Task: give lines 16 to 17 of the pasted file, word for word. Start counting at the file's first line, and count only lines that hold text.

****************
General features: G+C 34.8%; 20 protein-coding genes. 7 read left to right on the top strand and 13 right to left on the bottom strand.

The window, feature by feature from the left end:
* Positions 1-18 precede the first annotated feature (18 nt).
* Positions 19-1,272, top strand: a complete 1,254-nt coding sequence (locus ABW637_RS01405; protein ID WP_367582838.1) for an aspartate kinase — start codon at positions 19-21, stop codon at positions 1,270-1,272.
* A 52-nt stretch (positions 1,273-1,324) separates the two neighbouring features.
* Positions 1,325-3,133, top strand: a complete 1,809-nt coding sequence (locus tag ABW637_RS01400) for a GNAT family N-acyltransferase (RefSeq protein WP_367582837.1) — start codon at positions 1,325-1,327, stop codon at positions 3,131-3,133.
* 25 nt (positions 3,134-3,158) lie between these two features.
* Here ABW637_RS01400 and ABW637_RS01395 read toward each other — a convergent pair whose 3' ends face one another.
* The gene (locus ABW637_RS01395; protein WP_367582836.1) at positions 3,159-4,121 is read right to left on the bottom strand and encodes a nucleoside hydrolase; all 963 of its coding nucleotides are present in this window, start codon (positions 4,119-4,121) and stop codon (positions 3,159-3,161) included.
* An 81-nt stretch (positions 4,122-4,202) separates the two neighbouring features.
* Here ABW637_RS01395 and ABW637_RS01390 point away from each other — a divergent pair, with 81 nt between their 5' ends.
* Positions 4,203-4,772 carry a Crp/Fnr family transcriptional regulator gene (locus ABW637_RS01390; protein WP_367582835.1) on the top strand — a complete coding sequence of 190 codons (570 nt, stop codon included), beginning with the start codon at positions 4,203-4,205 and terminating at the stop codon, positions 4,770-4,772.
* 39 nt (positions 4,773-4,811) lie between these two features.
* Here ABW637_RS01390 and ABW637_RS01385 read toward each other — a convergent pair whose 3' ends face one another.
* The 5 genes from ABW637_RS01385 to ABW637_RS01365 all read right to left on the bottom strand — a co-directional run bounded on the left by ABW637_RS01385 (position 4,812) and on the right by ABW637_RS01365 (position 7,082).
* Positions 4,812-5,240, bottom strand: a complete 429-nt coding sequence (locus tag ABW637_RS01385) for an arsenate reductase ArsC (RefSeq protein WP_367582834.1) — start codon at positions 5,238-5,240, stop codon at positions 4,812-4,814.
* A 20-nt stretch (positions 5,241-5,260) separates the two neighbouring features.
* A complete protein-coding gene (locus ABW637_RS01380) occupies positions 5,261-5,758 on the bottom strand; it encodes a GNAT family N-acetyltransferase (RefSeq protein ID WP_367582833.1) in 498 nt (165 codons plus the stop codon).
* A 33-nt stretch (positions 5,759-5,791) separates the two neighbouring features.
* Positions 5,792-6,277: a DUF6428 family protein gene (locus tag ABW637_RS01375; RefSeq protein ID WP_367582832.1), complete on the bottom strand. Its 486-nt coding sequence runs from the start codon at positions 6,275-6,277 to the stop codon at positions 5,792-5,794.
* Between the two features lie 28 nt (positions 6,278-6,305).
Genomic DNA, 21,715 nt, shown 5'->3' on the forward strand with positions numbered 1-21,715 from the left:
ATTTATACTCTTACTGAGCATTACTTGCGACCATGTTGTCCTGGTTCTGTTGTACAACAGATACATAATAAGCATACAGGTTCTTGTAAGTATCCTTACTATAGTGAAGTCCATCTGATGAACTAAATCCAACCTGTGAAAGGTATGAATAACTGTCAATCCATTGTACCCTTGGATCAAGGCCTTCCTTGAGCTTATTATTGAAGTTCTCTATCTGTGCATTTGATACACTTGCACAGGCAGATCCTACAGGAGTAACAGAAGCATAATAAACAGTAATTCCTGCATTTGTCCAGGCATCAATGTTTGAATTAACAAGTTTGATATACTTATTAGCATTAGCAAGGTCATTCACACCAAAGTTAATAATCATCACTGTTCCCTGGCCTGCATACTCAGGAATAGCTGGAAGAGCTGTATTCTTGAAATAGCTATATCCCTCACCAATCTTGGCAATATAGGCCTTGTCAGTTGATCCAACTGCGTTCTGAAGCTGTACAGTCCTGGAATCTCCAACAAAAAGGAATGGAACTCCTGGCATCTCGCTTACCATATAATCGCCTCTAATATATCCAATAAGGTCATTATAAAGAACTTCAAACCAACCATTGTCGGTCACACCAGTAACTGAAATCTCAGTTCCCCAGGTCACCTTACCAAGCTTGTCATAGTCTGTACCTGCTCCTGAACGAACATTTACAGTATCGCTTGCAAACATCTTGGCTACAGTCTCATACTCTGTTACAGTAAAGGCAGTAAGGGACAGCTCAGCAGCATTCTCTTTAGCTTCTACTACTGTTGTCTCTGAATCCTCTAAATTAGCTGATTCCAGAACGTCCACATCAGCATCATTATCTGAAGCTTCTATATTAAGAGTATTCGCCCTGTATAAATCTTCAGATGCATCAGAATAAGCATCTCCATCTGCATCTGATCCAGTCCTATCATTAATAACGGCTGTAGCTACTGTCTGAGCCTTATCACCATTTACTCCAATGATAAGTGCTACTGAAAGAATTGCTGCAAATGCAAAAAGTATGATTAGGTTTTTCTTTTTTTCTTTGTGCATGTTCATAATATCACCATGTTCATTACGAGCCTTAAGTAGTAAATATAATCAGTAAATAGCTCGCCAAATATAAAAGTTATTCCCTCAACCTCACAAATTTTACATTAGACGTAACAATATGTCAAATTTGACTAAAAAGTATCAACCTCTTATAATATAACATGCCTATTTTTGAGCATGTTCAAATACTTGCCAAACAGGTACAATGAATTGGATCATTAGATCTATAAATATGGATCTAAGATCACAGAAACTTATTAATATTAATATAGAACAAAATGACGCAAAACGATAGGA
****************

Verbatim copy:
* Positions 4,812-5,240, bottom strand: a complete 429-nt coding sequence (locus tag ABW637_RS01385) for an arsenate reductase ArsC (RefSeq protein WP_367582834.1) — start codon at positions 5,238-5,240, stop codon at positions 4,812-4,814.
* A 20-nt stretch (positions 5,241-5,260) separates the two neighbouring features.